Gunmaker Smith & Wesson and ammo manufacturer Remington stood on the sidelines watching for 30 years before they got on board Keith’s .44 program, but the day the first S&W .44 Magnum revolver (soon to be designated the Model 29) shipped out, the Big Pistol Revolution began in earnest. Keith didn’t do it alone, but he provided the vision, the direction, the concept, the relentless prodding that made it possible, just as he had done earlier with the development of the .357 Magnum cartridge, the Winchester Model 70 rifle and, later, the .41 Magnum.

Thanks to what has been described with a variety of flourishes as a highly successful case of industrial espionage, when Smith’s double-action .44 Magnum made it to dealers’ shelves, Bill Ruger’s single-action .44 Magnum Blackhawk was already sitting there. Shooters had an instant choice, and Remington couldn’t turn out ammo fast enough.

That first Ruger .44 Magnum Blackhawk, a stronger version of the Ruger .357 Magnum gun and known as the Flat-Top model, more closely resembled the Keith No. 5 than any of the “improved” models to come afterwards, though it wasn’t until 1985 that Ruger offered its single-action with the Bisley-style grip frame, a modified version of which was one of the most distinctive features of the No. 5. But by that time the Flat-Top had been improved to death, and any sixgun sporting the lines of the No. 5 was a custom proposition.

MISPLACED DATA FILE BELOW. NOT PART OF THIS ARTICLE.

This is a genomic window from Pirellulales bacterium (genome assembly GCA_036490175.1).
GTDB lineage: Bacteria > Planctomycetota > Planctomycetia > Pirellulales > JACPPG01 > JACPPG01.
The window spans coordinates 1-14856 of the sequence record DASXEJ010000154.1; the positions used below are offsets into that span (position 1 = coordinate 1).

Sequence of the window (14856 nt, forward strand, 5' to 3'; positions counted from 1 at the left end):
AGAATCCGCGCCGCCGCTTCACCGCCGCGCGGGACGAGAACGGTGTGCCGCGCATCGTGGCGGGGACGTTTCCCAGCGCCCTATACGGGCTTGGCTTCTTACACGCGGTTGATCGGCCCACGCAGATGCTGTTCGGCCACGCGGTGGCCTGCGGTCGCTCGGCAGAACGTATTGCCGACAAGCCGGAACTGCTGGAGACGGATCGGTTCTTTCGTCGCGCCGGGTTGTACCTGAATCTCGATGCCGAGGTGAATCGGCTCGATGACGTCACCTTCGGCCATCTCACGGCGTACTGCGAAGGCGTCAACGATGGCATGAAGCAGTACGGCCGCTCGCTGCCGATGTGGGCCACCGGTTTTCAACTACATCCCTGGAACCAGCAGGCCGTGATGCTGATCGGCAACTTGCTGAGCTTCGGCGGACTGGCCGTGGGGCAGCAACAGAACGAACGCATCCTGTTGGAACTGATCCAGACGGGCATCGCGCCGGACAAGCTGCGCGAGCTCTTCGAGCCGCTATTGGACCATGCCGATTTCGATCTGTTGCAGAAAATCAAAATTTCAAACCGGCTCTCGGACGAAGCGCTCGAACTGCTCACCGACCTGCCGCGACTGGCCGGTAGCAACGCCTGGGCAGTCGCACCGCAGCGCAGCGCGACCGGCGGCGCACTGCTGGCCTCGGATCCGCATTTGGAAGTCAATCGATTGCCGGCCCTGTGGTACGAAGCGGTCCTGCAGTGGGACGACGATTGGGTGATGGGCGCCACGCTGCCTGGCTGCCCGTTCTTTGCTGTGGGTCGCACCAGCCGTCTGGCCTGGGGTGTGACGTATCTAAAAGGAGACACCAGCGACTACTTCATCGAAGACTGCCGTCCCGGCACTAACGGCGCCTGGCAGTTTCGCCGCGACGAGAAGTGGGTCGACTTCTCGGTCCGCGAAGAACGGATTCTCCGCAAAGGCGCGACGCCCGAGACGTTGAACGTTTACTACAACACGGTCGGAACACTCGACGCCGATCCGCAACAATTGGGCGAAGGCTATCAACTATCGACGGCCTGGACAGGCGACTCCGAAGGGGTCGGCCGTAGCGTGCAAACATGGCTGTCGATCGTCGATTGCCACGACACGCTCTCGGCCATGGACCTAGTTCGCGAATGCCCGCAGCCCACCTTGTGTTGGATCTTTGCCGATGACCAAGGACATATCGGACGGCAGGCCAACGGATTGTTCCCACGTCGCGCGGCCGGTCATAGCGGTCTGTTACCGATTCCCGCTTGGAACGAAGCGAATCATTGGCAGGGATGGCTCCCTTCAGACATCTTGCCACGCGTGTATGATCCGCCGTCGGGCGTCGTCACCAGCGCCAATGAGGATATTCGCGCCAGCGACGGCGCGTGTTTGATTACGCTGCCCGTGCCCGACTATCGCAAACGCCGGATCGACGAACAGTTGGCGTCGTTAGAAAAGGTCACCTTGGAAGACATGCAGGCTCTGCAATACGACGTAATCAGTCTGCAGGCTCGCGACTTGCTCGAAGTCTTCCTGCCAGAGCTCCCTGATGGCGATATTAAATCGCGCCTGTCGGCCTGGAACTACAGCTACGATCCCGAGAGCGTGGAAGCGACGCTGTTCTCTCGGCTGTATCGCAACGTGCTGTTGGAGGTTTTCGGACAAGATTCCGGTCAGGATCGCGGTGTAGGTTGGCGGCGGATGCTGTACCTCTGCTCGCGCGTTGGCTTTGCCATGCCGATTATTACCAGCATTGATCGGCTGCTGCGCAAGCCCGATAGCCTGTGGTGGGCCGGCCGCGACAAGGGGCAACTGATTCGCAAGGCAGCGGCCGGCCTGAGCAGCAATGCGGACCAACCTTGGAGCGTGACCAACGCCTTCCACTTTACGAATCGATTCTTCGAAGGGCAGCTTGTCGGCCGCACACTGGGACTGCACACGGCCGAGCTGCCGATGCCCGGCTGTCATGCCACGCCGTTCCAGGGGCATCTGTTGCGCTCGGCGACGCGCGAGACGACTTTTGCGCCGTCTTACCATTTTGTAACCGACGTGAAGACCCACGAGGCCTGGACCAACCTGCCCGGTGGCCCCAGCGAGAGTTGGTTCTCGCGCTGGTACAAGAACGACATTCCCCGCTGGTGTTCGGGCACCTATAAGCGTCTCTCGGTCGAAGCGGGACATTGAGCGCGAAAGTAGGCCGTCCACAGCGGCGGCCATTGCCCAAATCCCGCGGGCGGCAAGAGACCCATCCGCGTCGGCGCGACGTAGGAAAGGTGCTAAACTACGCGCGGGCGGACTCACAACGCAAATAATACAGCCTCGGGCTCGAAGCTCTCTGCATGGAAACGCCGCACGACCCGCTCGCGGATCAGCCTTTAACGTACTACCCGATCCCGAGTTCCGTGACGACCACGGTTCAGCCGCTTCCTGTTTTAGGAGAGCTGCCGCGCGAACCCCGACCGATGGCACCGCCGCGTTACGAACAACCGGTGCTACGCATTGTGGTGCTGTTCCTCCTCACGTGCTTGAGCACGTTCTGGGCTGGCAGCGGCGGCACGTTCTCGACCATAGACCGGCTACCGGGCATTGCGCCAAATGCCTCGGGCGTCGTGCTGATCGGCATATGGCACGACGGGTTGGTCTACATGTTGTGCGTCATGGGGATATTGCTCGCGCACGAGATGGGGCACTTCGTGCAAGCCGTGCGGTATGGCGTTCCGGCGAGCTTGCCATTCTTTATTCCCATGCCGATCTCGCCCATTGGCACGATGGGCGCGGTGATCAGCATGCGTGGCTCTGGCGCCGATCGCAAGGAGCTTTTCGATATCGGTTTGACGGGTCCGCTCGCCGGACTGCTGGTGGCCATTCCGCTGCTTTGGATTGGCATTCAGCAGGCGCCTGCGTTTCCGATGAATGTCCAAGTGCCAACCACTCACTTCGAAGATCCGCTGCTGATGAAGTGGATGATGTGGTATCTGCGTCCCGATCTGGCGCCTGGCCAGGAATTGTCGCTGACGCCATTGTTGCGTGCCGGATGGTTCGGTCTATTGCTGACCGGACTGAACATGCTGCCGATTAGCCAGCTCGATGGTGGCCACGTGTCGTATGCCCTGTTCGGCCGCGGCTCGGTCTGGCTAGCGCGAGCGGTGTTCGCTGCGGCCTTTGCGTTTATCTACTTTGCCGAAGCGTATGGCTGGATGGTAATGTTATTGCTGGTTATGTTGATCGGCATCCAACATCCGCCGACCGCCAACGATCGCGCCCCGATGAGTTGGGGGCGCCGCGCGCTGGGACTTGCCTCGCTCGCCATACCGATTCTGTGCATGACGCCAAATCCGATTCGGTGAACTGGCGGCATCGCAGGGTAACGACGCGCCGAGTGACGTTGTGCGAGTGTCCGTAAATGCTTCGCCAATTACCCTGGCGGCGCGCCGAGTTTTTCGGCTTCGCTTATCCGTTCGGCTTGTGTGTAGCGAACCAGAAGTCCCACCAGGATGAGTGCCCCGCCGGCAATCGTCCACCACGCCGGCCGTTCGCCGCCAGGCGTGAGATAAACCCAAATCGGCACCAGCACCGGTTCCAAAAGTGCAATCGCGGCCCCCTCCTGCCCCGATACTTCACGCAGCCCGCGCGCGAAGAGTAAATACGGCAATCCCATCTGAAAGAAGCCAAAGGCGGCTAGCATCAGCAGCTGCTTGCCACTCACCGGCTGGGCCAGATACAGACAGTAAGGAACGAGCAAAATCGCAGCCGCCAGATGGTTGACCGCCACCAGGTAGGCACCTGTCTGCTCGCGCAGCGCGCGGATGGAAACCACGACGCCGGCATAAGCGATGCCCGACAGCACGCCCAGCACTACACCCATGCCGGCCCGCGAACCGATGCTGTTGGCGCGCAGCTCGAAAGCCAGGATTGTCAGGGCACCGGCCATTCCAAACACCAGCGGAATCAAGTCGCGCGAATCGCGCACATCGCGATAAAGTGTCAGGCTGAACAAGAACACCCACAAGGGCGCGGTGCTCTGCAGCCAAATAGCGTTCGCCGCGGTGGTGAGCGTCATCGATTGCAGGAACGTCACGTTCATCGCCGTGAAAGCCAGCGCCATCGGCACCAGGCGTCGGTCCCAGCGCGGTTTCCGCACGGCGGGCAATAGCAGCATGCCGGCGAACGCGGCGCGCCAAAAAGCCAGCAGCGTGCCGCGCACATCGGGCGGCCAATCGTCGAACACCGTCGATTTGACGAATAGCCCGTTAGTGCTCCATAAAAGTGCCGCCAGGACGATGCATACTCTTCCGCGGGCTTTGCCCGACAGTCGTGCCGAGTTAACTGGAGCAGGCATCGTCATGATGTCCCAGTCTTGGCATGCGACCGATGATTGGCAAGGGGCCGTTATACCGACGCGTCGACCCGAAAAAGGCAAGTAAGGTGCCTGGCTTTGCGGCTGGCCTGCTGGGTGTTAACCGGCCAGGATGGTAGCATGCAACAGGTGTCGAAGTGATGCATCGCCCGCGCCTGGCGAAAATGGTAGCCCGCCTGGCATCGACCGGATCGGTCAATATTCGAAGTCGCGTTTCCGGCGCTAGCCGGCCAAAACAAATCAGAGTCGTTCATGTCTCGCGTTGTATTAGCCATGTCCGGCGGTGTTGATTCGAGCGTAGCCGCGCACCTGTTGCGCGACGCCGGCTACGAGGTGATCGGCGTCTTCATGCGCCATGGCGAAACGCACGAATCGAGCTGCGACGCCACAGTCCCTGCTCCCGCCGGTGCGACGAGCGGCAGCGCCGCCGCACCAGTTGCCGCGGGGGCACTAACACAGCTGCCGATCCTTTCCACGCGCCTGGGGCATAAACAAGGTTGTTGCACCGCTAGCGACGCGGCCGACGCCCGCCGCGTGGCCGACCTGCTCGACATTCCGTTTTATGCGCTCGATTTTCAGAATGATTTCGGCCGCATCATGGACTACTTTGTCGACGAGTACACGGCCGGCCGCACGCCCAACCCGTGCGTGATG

Keith’s ultimate development of the .44 Special cartridge, the .44 Magnum, has held up well. Its sheer power, considered awesome beyond belief at the time of its introduction, has since been surpassed by a handful of wildcats like the Casulls and the Linebaughs, and the new factory .500 S&W, but it’s still the .44 Magnum that’s the standard. The Elmer Keith cartridge that was 30 years in the birthing process is enough gun to take down Alaskan brown and grizzly bear and African elephant, lion and Cape buffalo, having done so many times, and is still perfectly controllable in experienced hands and a pleasure rather than a pain to shoot.